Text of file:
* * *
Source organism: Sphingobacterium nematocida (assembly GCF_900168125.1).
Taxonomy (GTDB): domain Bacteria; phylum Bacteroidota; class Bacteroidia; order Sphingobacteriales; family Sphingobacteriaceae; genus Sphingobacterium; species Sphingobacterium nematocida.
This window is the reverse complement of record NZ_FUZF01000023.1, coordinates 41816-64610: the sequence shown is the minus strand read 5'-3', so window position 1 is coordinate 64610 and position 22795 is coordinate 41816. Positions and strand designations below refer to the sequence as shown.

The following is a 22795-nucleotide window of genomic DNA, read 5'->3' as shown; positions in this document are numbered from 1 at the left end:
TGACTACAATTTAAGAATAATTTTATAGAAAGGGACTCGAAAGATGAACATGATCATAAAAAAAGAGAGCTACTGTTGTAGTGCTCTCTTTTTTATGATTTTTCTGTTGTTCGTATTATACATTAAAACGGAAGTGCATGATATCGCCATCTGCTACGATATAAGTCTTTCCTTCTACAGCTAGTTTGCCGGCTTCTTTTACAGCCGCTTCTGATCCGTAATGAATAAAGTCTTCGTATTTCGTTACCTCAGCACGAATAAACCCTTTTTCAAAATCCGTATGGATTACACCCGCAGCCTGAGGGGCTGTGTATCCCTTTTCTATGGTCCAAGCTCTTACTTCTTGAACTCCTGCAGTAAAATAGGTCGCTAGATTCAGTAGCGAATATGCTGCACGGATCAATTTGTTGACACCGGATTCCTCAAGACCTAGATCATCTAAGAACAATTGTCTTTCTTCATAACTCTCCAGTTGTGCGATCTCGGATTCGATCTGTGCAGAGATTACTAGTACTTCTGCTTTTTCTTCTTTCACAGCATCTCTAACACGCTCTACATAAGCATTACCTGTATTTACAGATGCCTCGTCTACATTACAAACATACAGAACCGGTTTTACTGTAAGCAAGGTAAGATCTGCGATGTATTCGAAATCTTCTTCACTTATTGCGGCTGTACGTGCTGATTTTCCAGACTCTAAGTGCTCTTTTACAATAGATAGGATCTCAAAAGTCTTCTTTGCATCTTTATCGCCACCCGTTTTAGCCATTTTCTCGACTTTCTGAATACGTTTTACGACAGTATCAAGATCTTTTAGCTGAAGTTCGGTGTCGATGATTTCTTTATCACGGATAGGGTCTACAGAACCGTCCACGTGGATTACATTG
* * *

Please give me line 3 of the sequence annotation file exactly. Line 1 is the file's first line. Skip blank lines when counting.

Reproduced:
This window is the reverse complement of record NZ_FUZF01000023.1, coordinates 41816-64610: the sequence shown is the minus strand read 5'-3', so window position 1 is coordinate 64610 and position 22795 is coordinate 41816. Positions and strand designations below refer to the sequence as shown.